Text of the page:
Friday, April 23, 2010

Hoping for an End to Fate

The Ape just returned from a much-needed and enjoyable Caribbean sojourn. And like on many such past occasions, the reading selection for the trip was, shall we say, somewhat less rigourous than our normal fare. Enough praise and poison has been written about Philip Pullman's His Dark Materials trilogy that we aren't interested in piling on another review or reflection.

Instead, the Ape would like to spend a few minutes thinking about a particular cliche of fantasy and sci-fi, especially of the young adult variety. It's familiar to us all, dates back to the earliest stories, and suffuses many religious traditions, especially in the West. In fact, this particular crutch is so common that I don't think we even think about it as a narrative device, though it's as hackneyed as a Jennifer Lopez vehicle. Yes my friends, it's time to be rid of destiny.

I have a sort of philosophical objection to leaning on "fate" to motivate plot, but that in a minute. Let me get the rant out of the way first. And the rant is thus: dear god, is destiny boring. Harry Potter. Anakin Skywalker. Neo. Lyra Silvertongue. Aragorn. The kids from The Chronicles of Narnia whom I don't want to look up right now to get their names straight. See what I'm getting at? At this point I'd prefer a Bruce Willis wisecrack in the middle of a terrorist plot to another fantasy/sci-fi protagonist who has special powers, no parents, and a lame-ass prophecy.

So that's the first part of this little diatribe and it's something I've been thinking about for awhile. But this next little bit is new, and it crystallized around His Dark Materials. First a little unavoidable plot summary: His Dark Materials follows young, parentless, and fated Lyra and her long-foretold role in the remaking of the world. An infuriatingly played-out set-up to be sure, but not, on its own, unforgivable.

What is unforgivable here, or at least extremely annoying, is that the idea of fate contradicts the ideological ax Pullman is grinding. See, His Dark Materials is about the triumph of reason, understanding, and tolerance over the oppressive, dictatorial, and soul-crushing power of the Catholic Church (though he probably wouldn't mind if we threw even the most benign Protestant sects into the vat as well. Like Presbyterians. And Banana Republic).

So the idea that there is some age-old prophecy about how some little English girl will overthrow the tyranny of organized religion seems just downright wrong-headed. And it gets even more convoluted from there. Not only is there a prophecy about the girl, but she can't know about it, or it screws up the prophecy. Except that she finds out about the prophecy and still fulfills it. Oh yea, and knowing about the prophecy didn't in any way advance, enable or otherwise activate the plot; it was, as a practical matter, totally unnecessary. So what in the hell was it doing there in the first place? I suppose you could ask the author, but getting a statement from an author about a literary question just shows that you aren't trying hard enough. What's next? Reading the instruction manual for your phone?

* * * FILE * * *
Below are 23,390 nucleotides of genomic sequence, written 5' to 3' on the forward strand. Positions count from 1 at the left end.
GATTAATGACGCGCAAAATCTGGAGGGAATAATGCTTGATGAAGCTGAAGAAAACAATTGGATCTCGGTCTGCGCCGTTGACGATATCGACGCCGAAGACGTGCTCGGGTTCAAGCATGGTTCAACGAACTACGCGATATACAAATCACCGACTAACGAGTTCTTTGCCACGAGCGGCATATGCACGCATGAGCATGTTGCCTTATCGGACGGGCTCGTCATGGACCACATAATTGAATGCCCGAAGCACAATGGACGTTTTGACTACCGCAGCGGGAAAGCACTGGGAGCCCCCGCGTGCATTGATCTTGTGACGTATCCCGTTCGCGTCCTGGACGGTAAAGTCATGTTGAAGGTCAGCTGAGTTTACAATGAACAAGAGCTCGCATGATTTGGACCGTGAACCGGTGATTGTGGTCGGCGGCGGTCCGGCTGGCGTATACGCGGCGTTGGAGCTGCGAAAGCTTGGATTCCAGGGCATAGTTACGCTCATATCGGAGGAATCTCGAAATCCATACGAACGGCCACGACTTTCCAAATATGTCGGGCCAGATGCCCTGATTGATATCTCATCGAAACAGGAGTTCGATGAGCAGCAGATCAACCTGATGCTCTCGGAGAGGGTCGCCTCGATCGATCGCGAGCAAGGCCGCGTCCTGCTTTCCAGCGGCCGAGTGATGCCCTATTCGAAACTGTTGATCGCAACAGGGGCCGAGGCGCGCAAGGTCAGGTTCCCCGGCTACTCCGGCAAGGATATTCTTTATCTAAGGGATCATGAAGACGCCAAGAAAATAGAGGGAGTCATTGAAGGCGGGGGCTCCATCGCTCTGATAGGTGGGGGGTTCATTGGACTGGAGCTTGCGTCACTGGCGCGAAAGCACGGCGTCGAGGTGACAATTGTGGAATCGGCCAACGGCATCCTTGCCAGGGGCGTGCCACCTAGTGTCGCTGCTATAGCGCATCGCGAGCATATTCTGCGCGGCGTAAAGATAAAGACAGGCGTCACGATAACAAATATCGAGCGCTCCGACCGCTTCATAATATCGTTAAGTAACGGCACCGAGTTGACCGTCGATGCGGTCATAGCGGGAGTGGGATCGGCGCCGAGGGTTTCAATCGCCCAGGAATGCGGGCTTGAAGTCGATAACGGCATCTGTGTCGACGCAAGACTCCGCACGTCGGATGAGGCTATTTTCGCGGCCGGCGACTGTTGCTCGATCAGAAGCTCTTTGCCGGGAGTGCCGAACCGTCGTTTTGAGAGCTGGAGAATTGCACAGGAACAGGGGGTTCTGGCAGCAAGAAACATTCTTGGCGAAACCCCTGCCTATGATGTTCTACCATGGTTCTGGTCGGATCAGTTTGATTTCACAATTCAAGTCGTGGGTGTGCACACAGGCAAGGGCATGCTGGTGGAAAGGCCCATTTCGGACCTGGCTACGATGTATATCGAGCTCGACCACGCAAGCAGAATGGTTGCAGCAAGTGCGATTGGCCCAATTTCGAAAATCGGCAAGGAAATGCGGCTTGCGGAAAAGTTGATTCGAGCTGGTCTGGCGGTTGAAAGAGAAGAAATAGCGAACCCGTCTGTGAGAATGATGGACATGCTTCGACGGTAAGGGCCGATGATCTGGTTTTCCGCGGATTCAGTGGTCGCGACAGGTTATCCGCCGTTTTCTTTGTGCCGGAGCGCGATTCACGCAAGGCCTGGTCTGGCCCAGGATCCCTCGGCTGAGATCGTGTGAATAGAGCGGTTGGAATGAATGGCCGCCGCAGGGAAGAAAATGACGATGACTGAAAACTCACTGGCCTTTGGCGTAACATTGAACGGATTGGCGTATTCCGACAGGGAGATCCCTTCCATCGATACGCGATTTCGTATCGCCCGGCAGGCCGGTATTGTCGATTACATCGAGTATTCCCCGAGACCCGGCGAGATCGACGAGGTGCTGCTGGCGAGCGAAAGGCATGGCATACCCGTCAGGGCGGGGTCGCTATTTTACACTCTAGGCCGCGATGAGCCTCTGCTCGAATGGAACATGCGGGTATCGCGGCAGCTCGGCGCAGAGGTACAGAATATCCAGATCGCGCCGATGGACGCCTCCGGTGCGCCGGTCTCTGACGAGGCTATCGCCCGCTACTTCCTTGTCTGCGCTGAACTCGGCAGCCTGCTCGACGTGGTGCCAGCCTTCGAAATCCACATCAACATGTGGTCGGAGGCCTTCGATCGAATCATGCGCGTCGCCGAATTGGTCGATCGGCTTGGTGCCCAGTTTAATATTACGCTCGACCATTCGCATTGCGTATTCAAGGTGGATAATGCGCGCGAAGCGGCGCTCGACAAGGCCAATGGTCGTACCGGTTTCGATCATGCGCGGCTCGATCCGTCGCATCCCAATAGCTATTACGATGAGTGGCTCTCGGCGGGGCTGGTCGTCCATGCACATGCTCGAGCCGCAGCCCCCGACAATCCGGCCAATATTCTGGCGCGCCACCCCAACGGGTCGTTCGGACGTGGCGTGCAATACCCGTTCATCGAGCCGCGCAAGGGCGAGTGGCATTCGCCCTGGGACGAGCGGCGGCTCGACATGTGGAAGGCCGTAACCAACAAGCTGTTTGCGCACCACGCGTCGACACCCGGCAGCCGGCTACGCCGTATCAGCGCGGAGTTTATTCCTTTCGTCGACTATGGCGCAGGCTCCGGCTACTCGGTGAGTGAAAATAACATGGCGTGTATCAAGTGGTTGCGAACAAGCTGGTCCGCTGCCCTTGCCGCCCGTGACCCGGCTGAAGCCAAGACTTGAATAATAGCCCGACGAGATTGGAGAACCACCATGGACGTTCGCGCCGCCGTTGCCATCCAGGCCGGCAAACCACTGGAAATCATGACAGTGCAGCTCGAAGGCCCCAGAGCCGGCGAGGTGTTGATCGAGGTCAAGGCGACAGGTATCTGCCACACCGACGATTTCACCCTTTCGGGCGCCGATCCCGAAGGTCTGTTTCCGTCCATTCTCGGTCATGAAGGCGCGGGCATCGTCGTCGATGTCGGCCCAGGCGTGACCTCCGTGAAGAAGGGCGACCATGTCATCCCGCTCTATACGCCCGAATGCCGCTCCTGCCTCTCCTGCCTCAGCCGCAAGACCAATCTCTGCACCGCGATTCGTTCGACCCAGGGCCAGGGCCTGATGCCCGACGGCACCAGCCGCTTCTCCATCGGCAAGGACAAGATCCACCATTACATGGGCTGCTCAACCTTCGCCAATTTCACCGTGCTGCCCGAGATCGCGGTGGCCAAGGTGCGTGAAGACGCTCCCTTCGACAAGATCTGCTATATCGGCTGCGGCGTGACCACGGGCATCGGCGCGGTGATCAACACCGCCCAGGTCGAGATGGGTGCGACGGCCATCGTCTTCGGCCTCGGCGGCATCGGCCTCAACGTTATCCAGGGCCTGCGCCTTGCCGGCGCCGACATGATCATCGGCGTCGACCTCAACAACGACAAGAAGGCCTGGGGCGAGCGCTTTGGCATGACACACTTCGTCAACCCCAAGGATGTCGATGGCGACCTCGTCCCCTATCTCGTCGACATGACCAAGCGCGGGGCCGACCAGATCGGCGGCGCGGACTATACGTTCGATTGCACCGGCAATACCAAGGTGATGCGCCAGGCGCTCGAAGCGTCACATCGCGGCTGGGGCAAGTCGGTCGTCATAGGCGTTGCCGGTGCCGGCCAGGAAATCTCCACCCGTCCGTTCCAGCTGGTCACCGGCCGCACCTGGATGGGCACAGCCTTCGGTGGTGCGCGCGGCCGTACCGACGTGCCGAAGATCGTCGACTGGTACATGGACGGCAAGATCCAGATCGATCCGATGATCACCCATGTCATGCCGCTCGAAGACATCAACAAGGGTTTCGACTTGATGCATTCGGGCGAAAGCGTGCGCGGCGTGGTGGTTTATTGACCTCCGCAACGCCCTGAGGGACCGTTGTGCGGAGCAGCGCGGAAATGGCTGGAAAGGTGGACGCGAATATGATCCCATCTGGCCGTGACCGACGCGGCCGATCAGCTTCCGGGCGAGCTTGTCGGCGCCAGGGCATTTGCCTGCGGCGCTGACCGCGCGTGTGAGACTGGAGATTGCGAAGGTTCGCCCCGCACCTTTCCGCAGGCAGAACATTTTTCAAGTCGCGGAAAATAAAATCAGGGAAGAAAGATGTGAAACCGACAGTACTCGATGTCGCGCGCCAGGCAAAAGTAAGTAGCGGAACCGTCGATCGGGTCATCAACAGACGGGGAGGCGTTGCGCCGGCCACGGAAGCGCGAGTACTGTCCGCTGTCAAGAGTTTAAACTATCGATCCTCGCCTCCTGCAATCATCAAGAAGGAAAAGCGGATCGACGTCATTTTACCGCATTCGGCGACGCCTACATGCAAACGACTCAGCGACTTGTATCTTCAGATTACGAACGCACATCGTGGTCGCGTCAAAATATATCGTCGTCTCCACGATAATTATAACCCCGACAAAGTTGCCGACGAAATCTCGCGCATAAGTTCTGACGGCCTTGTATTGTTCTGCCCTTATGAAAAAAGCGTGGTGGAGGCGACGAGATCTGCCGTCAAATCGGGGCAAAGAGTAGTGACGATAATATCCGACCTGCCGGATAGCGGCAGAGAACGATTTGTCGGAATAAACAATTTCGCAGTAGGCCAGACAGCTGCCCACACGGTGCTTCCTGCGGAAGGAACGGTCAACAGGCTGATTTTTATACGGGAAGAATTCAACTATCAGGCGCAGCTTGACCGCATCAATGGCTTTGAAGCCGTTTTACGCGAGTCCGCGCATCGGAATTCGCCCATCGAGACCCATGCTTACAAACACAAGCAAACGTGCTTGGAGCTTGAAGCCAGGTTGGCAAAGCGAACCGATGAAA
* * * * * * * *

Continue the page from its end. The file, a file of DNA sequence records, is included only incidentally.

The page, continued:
Here's my take: we want to believe in destiny, but we know it doesn't exist, so we look for it in fantasy. Rarely will you find references to fate in political thrillers, crime novels, literary fiction of virtually any stripe, war stories, or family drama--really anything except certain kinds of romances. So we relegate expressions of destiny to books that already have dragons and faster than light travel for the simple reason that while it would be really cool, like magic swords and food replicators, we know it doesn't.

And that's fine. Escapism is as escapism does. But I do worry about feeding all of these stories about fate to kids. They probably can tell that photon torpedoes and invisible cloaks belong to a world other than our own, but can they also see that prophecy is a load of hooey? Prophecies offer ready made meaning and purpose; if you have a prophecy, then you don't need to do the hard work of figuring out who you are, what you believe, or what in god's name you should spend your short, miserable life doing. But the fact is that this is precisely what we all have to do; destiny isn't going to save us.

So if you have a half-finished young adult novel about twin orphans who can turn into animals and are destined to save mankind, please reconsider. I hear the Coast Guard offers flexible hours and a variety of excellent dental plans.

PS- "Soulmates" be warned; the Ape is coming for you next.


  1. You know I barely managed to get through northern lights (maybe golden compass to you) I didnt know it was a young adult book until I starting reading so kept wondering why the whole thing seemed a little childish.

  2. I did something like that once with Across Five Aprils, a young adult book about the Civil War. A friend recommended it, but didn't think to mention it was intended for people about 20 years younger than me.

  3. Nice work there, Ape. Couldn't agree more. I've popped your post into this fortnight's Blogsplosion, so hopefully some more intelligent souls will wander by, stroke their chins, and nod sagely...